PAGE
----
"Correct" is difficult check out: http://www.netlib.org/paranoia/paranoia.c
This set of programs lead to the IEEE FP format work. And Paul is 100%
correct, Seymour was never worried about correctness, just being fast and
"close enough for government work.". He used reciprocal approximation, not
full dividers for the Cray and CDC boxes because they took too long,
ones-complement for binary etc..; basically set the dial to be fast, not
accurate. Remember he came from a time when a the slide-rule and 3
significant digits was king. So much, if not all, of the input data was
not that precise.
It was only after years of working with scientific computers, that people
realized that some of the errors were being magnified and made worse and
worse because of the lack of correctness in the encoding.
On Mon, Oct 17, 2016 at 11:55 AM, Paul Koning <paulkon...@comcast.net>
> On Oct 14, 2016, at 7:22 PM, Leo Broukhis <l...@mailcom.com> wrote:
> I wonder what is the historically first programming environment with
> native binary floating point which had been proved/demonstrated to handle
> f.p. binary<->decimal I/O conversions 100% correctly?
> By 100% correctly I mean that all valid binary representations of floating
> point numbers could be, given a format with enough significant digits,
> converted to unique text strings, and these strings could be converted back
> to the corresponding unique binary representations.
> Of course, there is enquire.c which facilitated finding bugs in the
> Unix/Posix environments, but has anyone cared about this during the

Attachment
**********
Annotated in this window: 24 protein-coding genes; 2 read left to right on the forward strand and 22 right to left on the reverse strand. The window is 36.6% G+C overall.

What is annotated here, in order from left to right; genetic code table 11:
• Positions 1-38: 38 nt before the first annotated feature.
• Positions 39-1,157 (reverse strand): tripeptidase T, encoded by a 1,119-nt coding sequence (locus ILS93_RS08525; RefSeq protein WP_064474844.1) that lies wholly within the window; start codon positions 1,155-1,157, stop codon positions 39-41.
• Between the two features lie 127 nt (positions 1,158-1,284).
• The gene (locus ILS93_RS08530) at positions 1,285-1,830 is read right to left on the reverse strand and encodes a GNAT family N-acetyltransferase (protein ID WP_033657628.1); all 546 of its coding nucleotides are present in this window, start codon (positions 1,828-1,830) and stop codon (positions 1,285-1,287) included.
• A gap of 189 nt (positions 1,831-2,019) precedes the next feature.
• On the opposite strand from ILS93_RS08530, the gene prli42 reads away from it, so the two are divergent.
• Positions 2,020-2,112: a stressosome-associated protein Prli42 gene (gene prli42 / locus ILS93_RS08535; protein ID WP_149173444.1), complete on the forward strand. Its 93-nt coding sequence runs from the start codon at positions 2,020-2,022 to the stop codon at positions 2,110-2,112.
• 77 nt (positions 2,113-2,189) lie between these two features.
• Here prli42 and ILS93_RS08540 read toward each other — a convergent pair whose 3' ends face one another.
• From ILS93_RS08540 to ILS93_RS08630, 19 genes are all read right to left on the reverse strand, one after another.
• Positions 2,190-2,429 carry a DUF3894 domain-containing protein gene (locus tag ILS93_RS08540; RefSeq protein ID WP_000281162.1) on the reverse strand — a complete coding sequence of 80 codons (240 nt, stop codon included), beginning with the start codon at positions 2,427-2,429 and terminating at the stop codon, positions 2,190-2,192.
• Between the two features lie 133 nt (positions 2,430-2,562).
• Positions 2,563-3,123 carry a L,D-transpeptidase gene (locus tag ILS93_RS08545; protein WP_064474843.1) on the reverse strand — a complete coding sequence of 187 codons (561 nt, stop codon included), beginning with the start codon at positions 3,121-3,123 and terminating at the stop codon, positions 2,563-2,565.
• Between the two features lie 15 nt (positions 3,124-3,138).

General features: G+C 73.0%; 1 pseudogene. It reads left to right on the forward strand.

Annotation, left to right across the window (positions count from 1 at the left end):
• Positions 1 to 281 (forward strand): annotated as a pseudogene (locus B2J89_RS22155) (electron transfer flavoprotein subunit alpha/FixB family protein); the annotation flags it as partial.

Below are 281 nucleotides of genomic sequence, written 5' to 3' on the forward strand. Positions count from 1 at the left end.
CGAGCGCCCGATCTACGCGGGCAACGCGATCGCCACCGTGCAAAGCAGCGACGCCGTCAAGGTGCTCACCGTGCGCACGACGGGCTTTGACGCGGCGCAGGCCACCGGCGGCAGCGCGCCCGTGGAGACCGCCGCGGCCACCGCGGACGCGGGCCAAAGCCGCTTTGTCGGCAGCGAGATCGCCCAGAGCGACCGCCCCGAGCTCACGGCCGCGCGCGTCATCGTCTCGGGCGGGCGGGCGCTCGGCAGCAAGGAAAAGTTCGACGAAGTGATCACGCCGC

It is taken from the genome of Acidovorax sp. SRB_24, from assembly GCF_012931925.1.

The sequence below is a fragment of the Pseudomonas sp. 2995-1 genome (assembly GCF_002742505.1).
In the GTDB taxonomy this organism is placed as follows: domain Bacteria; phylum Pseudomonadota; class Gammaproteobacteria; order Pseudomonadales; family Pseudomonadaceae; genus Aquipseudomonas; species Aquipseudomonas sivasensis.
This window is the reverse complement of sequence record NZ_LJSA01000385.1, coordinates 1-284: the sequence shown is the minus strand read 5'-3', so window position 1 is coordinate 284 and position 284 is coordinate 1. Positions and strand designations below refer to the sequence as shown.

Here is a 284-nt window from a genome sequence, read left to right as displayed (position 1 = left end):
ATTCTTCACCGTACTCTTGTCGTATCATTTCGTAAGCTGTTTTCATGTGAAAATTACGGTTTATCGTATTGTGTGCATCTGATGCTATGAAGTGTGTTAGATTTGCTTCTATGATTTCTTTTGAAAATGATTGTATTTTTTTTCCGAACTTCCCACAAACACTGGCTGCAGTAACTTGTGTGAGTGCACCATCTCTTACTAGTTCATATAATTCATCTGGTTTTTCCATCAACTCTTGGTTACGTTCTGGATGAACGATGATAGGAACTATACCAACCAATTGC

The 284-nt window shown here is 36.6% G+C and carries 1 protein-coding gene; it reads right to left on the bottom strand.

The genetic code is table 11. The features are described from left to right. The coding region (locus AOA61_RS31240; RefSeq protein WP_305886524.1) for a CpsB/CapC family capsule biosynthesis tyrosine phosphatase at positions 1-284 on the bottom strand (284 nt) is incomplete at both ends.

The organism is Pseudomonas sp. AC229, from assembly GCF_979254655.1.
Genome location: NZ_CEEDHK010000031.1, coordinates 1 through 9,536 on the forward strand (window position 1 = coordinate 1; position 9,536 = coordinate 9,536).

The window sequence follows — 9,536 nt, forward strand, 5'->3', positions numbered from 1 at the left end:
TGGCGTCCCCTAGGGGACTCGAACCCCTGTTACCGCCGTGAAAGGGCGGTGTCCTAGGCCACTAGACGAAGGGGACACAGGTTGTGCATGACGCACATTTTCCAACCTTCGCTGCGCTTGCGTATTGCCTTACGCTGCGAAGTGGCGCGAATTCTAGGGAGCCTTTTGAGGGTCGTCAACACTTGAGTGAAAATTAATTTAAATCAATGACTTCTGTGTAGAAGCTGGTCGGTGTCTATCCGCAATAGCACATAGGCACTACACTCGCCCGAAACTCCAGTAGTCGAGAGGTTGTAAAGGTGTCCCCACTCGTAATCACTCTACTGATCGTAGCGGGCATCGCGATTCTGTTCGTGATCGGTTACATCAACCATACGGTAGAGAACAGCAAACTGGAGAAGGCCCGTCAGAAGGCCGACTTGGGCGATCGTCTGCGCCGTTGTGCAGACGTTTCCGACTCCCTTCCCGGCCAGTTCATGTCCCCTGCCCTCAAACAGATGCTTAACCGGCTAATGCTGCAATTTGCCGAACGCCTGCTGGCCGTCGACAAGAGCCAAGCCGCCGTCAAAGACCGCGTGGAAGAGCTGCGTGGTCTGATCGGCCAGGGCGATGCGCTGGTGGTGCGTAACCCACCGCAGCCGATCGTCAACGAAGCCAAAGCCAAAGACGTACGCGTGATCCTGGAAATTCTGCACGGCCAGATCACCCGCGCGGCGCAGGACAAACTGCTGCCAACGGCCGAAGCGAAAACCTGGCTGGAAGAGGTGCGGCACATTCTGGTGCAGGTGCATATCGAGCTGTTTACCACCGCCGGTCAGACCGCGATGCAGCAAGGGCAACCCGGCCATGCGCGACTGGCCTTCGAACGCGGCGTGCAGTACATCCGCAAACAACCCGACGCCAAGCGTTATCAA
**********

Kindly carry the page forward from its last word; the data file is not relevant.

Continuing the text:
> mainframe era?
> I believe so, yes. For the design of the floating point feature of the
> Electrologica X8 (early 1960s) the design documents discuss correctness,
> including what the definition of "correct" should be.
> There is a very nice and very detailed correctness proof of that floating
> point design, documented in http://repository.tue.nl/674735 . That paper
> was written long after the fact, but by one of the people originally
> involved in that machine.
> Apart from proofs of the correctness of each of the floating point
> instructions, that paper also describes the sqrt library function.
> Interestingly enough, the implementation of that function does not use
> floating point operations. But the analysis, in appendix B of the paper,
> clearly shows the error terms of the approximation used and why the number
> of steps used is sufficient for correctness of the sqrt implementation.
> For a different machine, the CDC 6000 series, I remember reading
> complaints about its bizarre rounding behavior (rounding at 1/3 ?). I
> forgot where that appeared; possibly a paper by prof. Niklaus Wirth of ETH
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